Early Intervention Experiences: Parental Satisfaction, Involvement, and Perception of Quality
Nordstrom, Almasa 1990-
Parental satisfaction of, and involvement, in early intervention programs is important for child success and promotes resilience in parents and children (Fantuzzo et al., 2006). Early intervention programs and parental involvement are especially significant for children with exceptionalities (Bradshaw, 2013; Dawson et al., 2010, Gerber et al., 2011; Robertson et al., 1999). This study investigated parents’ satisfaction and involvement with their child’s early intervention program. Specifically, the differences between parental characteristics and satisfaction levels was examined, as well as parents’ perceptions of the factors that helped and challenged their involvement was explored using resiliency theory. Parents/primary caregivers (n = 100) of students who were 3 to 6 years old and in daycare, prekindergarten, or kindergarten completed an adapted version of the Parent Satisfaction Educational Experiences Scale (Fantuzzo et al., 2006) and responded to a series of open-ended questions related to the factors limiting or helping their involvement. No significant differences were found in satisfaction or involvement when looking at the child’s age, parent’s age, and the parent’s highest educational level. Thematic analyses of parents’ responses to posed open-ended question found that while many parents had positive experiences with the teacher and their child’s program, some parents reported lack of communication with the teacher and personal factors as negatively affecting their involvement. This research provides an initial exploration of what parents value and how their involvement affects their perception of their child’s program. This provides initial feedback on how educators and policy makers can improve programming, communication, and increase parental involvement which may positively influence parental satisfaction. Further research is needed to explore the dynamic parent-teacher relationship and how parents’ involvement fits into their child’s early intervention program.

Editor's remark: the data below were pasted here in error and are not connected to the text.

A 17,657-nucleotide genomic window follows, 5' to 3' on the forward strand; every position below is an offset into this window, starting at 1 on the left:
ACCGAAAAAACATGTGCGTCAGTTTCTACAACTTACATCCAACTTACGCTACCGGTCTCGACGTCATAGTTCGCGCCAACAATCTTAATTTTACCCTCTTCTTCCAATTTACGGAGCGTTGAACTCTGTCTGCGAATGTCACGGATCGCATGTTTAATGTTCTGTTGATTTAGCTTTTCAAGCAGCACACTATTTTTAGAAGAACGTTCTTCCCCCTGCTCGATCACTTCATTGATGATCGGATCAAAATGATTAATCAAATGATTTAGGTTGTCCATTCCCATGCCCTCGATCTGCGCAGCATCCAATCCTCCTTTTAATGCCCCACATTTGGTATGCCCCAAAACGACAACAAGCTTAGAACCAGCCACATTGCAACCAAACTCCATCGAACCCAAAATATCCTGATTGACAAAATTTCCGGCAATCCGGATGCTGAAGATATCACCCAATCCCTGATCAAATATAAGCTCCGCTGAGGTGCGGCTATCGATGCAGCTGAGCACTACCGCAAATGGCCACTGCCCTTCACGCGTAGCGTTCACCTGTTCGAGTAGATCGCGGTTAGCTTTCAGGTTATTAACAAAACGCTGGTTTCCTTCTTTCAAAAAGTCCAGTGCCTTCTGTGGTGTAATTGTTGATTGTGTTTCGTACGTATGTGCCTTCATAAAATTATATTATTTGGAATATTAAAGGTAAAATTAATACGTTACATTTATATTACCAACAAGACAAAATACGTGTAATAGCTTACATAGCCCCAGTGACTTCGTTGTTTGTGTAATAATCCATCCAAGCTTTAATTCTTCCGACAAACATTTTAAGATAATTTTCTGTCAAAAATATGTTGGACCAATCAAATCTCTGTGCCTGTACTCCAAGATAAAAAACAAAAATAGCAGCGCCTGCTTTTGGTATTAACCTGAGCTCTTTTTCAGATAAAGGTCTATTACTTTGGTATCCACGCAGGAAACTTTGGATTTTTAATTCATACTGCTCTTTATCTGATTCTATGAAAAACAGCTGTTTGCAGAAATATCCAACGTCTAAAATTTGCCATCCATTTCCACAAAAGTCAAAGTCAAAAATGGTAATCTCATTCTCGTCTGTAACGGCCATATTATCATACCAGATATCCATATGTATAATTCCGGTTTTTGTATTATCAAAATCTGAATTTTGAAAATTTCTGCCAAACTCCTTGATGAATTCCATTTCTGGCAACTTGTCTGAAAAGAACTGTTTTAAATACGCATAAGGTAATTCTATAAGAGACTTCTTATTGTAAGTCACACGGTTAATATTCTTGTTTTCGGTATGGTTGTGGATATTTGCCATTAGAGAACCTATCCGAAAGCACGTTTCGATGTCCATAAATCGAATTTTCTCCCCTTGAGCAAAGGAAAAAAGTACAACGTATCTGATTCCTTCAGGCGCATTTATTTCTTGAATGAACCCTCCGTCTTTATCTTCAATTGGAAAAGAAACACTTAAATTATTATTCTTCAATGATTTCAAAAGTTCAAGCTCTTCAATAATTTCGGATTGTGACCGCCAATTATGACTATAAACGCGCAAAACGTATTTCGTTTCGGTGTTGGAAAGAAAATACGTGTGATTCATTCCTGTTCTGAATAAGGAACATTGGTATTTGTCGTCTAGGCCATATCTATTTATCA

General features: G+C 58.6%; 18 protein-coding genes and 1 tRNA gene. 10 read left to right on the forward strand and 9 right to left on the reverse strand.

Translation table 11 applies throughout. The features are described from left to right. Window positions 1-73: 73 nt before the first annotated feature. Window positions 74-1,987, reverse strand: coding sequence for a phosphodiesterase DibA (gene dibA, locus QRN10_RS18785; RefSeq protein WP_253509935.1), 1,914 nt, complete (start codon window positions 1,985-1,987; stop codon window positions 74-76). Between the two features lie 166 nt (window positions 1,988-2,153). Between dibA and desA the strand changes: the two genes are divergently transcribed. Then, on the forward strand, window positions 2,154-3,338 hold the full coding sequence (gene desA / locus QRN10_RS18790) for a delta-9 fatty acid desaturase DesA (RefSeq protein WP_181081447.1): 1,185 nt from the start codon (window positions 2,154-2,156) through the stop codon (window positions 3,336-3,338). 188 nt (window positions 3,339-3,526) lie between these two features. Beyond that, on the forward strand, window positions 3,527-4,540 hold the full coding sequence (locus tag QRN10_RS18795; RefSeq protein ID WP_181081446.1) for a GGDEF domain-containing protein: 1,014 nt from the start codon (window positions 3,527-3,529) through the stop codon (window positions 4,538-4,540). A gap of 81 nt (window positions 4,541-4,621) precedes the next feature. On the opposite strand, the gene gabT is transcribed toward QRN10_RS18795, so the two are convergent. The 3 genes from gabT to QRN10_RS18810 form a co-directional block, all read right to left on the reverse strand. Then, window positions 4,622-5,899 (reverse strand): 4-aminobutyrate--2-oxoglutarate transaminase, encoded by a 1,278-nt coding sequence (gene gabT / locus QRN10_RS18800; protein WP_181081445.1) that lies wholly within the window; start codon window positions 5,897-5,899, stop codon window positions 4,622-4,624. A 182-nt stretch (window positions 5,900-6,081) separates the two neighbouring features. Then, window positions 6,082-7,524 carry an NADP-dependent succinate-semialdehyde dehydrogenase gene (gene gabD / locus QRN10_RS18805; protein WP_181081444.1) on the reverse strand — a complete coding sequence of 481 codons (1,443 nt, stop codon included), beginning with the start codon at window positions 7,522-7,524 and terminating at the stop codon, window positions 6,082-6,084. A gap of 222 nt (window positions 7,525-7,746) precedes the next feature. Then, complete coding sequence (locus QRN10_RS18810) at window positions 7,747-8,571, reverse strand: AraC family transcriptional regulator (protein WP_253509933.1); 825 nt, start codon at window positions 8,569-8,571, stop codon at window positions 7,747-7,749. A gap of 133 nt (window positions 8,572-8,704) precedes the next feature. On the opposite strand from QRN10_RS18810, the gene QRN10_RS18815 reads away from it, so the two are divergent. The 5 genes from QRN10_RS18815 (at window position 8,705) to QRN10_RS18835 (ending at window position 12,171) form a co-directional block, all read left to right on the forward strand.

DegreeMaster of Education (M.Ed.)
DepartmentEducational Psychology and Special Education
CommitteeClaypool, Tim; Hellsten, Laurie; Balzer, Geraldine
Copyright DateOctober 2017
early intervention programs